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Toupret gras a laquer handy tips


(darlic) #1

Theres been a few lessons i hope i can pass on to someone,

my first mistake was over application,don’t wont to repeat that again,i used a plastic scraper to remove then undercoated,again,then reapplied in two thin layers,valuable lesson

then the next mistake although i work tidy got a bit stuck on path, need a Armour off cleaning stuff to sort these problems when they arise,

When i used the wet and dry i used with spray bottle with few drops of fairy,can anyone recommend a sanding block like the handy pads designed for wet and dry paper,that would make the job a lot easier, still got frame so any help with a sanding block will be appreciated,

now for application i found the continental blades good,but when the toupret was ready for sanding,i used the plastic filling blade to knock the pieces off that i put on slightly too thick on the edge, I then used wet and dry paper seemed to work,

i was thinking about using my mirka hand sander with fine paper anyone tried that if so what grade or is the wet and dry a must.

When it comes to the frame,i have a piece off flexible plastic which should help me shape the thin layer of touprett on edge.

As for tape on glass on the door and frame,i used frogtape, kept this on for a few weeks. Next time i would use very low tack tape,the trouble with the way i done things stripping a door,being very fussy over the filling,three coats off otex, re coat time 24 hours and that’s if the weathers good, then the application of toupret gras a laquer, two coats, another wait, then the glossing, that’s 24 hours between coats, so if i am going to quote on these jobs,how do i charge,and what time limit to tell customer,

i was thinking charge a hourly rate and of course, its down to weather conditions, but its certainly enjoyably work.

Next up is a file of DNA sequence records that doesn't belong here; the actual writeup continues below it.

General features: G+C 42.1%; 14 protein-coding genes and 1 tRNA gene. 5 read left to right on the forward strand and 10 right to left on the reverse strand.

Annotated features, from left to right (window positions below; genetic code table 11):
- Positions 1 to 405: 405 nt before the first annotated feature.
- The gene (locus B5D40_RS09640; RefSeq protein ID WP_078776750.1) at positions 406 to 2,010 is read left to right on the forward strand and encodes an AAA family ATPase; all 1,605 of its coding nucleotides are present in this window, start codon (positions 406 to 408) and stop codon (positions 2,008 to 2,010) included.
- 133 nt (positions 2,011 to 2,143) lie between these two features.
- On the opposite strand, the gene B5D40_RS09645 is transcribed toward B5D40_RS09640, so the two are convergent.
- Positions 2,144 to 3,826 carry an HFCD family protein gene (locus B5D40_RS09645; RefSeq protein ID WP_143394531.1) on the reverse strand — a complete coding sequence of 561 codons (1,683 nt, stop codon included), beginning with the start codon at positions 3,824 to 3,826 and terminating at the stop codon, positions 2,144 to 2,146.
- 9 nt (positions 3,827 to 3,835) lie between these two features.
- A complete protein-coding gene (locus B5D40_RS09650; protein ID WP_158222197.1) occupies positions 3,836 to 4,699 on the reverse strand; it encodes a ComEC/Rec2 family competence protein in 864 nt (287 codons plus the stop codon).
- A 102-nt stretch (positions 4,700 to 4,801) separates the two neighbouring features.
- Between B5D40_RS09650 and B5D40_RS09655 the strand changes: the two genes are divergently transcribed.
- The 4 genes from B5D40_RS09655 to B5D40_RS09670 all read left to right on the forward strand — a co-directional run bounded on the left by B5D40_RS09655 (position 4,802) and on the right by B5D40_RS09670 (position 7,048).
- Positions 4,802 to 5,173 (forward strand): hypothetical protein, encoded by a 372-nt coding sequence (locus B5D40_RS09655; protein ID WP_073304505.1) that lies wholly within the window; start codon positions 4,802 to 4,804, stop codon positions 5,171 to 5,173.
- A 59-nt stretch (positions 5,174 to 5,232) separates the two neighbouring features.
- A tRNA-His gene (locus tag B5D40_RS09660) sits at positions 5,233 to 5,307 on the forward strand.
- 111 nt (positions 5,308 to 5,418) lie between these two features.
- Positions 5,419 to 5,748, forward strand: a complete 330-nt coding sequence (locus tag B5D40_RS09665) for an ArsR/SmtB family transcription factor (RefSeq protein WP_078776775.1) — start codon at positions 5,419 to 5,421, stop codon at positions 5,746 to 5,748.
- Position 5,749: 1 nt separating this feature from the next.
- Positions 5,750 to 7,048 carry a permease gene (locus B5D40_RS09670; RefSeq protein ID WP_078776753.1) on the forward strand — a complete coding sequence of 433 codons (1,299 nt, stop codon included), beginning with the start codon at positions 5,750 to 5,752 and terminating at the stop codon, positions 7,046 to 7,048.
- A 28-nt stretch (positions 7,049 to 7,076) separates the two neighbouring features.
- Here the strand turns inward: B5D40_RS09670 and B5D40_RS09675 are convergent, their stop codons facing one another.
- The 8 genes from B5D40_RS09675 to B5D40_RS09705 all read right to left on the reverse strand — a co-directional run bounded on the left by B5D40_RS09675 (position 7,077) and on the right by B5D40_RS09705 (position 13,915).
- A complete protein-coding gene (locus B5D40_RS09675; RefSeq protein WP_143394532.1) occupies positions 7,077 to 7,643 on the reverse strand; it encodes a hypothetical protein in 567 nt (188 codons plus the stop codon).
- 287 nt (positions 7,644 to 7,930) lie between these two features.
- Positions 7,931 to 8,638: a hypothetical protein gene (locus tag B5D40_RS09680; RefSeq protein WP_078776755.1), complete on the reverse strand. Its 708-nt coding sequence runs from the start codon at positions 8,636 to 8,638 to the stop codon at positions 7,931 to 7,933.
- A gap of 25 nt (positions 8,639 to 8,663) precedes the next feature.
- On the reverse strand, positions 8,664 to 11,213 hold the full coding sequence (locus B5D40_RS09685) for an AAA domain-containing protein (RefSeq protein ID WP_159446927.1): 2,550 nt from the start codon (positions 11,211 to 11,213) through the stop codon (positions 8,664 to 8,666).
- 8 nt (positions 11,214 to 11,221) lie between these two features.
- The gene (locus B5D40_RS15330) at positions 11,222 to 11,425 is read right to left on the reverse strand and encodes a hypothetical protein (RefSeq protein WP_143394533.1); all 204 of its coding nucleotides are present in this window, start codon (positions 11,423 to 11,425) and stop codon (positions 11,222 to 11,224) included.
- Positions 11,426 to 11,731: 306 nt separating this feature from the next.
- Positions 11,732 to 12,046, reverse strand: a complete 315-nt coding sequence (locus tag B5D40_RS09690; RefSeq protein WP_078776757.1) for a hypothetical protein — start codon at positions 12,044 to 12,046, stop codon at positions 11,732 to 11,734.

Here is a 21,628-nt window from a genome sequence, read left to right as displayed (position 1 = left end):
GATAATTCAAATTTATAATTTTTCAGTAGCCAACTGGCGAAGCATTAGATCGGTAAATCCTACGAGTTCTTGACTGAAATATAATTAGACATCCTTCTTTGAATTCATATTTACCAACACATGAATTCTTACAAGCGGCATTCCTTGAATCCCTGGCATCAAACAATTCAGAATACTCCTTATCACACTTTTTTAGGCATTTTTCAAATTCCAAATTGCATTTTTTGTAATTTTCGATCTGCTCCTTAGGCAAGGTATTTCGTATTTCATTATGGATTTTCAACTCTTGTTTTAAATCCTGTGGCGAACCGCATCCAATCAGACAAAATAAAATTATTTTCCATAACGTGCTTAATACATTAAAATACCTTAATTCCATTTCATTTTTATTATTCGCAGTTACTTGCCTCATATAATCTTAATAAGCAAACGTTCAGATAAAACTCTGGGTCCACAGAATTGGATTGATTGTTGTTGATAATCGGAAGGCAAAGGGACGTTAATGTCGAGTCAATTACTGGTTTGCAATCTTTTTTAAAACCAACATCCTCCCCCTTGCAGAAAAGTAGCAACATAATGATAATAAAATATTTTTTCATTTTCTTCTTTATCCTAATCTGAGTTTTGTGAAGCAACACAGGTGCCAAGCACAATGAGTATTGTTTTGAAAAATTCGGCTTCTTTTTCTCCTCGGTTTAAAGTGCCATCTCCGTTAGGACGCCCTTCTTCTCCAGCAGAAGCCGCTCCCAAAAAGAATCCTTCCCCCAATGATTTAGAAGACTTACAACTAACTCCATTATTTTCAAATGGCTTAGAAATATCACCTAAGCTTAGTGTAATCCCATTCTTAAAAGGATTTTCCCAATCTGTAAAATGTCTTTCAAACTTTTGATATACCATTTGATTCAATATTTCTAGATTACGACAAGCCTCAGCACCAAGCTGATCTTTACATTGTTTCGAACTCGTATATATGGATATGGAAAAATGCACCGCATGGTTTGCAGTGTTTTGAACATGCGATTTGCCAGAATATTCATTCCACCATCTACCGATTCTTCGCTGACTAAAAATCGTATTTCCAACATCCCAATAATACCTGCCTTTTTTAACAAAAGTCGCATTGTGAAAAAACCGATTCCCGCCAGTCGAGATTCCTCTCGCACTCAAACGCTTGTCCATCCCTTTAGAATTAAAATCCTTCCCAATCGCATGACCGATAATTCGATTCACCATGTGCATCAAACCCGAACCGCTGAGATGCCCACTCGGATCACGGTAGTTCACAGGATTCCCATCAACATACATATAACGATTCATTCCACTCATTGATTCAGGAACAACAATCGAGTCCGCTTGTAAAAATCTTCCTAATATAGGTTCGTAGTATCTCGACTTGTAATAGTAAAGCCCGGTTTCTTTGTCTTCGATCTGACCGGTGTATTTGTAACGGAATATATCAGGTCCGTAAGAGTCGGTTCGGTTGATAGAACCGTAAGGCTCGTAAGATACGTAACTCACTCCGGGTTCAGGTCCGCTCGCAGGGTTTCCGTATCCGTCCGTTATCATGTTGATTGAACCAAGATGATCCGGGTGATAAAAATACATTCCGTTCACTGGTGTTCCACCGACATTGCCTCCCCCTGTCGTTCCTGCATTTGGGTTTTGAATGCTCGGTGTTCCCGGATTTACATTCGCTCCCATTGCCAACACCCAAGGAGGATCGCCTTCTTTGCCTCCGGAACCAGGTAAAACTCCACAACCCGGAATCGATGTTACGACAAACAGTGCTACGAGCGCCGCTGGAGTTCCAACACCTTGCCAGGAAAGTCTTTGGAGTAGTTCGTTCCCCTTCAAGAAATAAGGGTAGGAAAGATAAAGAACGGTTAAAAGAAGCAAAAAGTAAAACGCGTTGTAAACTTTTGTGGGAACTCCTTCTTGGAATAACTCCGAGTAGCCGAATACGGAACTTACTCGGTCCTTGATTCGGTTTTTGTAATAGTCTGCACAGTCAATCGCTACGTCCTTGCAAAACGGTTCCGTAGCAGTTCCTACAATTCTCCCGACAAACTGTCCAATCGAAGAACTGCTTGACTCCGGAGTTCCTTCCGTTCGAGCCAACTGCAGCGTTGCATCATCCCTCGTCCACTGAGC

Now as for the gras a lacquer,can i use straight on glossed panel doors providing i have done correct preparation?

Wwhat about walls, anyone tried this? What other uses dose this product have will it stick to water based paint surfaces, will you get the same shine if you use a water based gloss, or emulsion, :slight_smile: :slight_smile: :slight_smile: keep pressing on.


PRESTONETT Gras a lacquer
(darlic) #2

On the frame i found the Hamilton filling blade best,that’s a lesson for next time,and the continental blade to keep the blade clean because nice and sharp,this is very satisfying work.


(Andy Crichton) #3

Gras a lacquer provides a surface suitable for enhancing the sheen for any paint used for woodwork. It should apply fine to well prepared gloss, but I have not gone that route myself, always used it over undercoat, so check it out for adhesion before skimming whole door.

A rubber sanding block is my wet n dry block of choice. Dry sanding works too.


(Andy Crichton) #4

As well as gras a lacquer, the Dutch painters also use brushing putty for the mouldings.

The traditional recipe I have seen is linseed putty diluted with turpentine and chalk added.

Car body spray putty is a bit more brittle.


(darlic) #5

Another door done with gras lacquer this is interior this time, added a drop off white sprit this time